Boxing Exercises in Mass Formation

Illustration shows Sergeant-Major Armstrong leading his class through a series of boxing positions. He is now at one of the camps in this country, and is, I am sure, making many new friends. He has taught thousands to box, has developed many good boxers, champions among them, and all who have come under his instruction and influence have profited from his genial personality and love of good sport.

Fig 9


Every man who is going to carry a rifle and bayonet should learn to box to help him use his bayonet. He should be taught by men who have had experience in boxing. His bayonet fighting must be taught by a teacher of that subject. If the instructor is good at both, so much the better.

The pupil must always be taught that the point of his bayonet is the best end of his weapon.

Editor’s Notes

EN1. The rules provided for four 2-minute rounds, with a fifth round in the event of a tie. The ring was to be at least sixteen but not more than twenty feet, and ropes, rails, and floors had to be padded. (Canvas over sawdust was recommended for outdoor use.) Gloves had to be at least ten ounces in amateur divisions, but lighter weights were allowed in heavier. Headgear was not required because it had not entered common use yet.

The scoring system allowed a maximum of 20 points per round. Fourteen points were awarded for clean hits, aggressive action, and making the opponent miss; four points were awarded for ring generalship, and two points were awarded for aggressiveness. Points could be deducted for stalling, covering up, clinching, hitting while holding, and rules infractions. Weights were, in pounds, 115, 125, 135, 145, 160, 175, and heavyweight. Fouls included hitting below the belt, hitting an opponent who was down, deliberately clinching, butting with the head, kneeing, flicking with open gloves, wrestling at the ropes, falling without being hit, striking the kidneys, and using abusive language. (In other words, fighting like the average professional boxer of the day.)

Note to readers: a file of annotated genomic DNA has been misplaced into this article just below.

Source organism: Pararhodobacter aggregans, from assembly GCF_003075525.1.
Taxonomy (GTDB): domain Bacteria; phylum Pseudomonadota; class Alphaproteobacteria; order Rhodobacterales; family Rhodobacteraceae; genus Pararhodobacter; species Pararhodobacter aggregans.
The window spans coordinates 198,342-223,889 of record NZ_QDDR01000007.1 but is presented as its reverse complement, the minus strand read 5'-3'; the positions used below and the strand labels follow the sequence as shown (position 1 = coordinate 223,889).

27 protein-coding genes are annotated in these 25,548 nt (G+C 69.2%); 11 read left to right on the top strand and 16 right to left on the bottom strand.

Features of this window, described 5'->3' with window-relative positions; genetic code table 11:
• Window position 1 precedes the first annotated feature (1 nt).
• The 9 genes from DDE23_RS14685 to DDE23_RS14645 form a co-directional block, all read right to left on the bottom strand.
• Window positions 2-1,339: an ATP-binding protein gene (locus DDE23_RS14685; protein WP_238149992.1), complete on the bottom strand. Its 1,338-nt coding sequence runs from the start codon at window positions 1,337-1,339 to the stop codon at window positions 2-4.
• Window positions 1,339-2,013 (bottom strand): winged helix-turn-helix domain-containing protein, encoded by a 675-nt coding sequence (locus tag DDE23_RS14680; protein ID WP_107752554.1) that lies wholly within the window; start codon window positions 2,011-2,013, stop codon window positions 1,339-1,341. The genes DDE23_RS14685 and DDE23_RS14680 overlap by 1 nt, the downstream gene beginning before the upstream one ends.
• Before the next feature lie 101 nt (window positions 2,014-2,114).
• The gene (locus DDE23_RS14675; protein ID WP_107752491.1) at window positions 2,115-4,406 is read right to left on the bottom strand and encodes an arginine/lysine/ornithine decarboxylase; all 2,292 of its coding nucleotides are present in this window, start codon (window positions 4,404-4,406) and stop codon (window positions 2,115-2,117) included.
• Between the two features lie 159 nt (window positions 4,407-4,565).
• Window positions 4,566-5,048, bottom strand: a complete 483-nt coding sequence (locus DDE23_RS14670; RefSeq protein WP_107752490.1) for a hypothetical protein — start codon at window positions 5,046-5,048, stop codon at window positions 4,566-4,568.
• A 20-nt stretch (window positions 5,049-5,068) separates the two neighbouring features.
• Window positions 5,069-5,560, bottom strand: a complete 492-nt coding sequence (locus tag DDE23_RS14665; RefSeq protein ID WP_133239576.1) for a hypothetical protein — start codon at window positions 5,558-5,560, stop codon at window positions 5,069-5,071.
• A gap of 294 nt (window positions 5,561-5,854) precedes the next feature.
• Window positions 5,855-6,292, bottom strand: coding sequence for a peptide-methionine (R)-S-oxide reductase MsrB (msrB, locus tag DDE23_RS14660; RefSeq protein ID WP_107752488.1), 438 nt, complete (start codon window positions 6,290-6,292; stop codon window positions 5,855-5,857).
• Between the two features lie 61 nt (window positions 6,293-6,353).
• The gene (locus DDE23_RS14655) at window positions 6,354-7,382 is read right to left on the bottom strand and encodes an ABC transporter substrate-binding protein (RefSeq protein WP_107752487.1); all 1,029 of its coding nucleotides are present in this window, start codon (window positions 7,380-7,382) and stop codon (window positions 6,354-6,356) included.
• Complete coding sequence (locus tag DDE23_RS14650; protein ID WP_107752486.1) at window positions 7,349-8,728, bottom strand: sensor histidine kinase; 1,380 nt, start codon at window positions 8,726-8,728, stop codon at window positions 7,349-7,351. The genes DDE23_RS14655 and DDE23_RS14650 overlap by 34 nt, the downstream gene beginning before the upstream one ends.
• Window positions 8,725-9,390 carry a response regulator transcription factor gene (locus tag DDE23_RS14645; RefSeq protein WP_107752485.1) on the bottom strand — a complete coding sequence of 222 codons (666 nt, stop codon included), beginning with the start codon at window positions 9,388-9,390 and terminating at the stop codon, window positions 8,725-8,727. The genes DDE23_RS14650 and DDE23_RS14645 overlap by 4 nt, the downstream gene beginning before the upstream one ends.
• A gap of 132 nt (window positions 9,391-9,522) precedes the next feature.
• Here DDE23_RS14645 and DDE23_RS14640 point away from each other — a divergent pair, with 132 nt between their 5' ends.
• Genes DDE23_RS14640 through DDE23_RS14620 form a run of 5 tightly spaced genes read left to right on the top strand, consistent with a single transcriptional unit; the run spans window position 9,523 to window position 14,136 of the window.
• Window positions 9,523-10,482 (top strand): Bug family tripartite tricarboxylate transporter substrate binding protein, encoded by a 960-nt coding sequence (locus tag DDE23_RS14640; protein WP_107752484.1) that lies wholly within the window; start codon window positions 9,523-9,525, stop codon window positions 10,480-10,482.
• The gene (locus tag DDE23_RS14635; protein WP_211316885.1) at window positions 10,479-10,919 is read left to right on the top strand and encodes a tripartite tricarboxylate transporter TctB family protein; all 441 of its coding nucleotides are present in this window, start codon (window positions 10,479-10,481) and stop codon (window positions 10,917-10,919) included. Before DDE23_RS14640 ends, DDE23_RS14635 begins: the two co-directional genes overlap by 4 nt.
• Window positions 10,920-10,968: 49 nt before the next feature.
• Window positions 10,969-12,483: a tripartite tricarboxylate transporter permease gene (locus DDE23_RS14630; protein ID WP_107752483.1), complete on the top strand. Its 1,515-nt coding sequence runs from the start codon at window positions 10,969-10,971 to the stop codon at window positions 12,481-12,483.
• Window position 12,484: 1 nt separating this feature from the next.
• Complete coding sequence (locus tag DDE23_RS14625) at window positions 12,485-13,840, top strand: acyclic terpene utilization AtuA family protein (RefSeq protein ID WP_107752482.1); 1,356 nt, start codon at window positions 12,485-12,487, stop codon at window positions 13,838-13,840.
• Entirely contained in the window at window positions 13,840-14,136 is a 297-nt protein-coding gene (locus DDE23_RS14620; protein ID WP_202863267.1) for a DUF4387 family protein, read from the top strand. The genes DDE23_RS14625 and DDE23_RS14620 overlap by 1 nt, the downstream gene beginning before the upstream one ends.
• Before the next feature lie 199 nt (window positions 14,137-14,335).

In those days, the boxer did not yet have a requirement to retreat to a neutral corner following a knockdown, he simply had to "retire out of striking distance, and… not resume boxing until ordered to do so by the referee."

These rules were adopted with some modifications by US colleges following World War I, and contributed to the establishment of NCAA rules. The program was also adopted for use by the Japanese army during 1923-1924. For an introduction to US collegiate boxing, see Robert H. Boyle, "It’s That New College Try," Sports Illustrated, Apr. 11, 1977, 80-83. For more about the Japanese programs, see Joseph R. Svinth, "Amateur Boxing in Pre-World War II Japan: The Military Connection," 2000, Journal of Non-Lethal Combatives,

JNC Aug 2001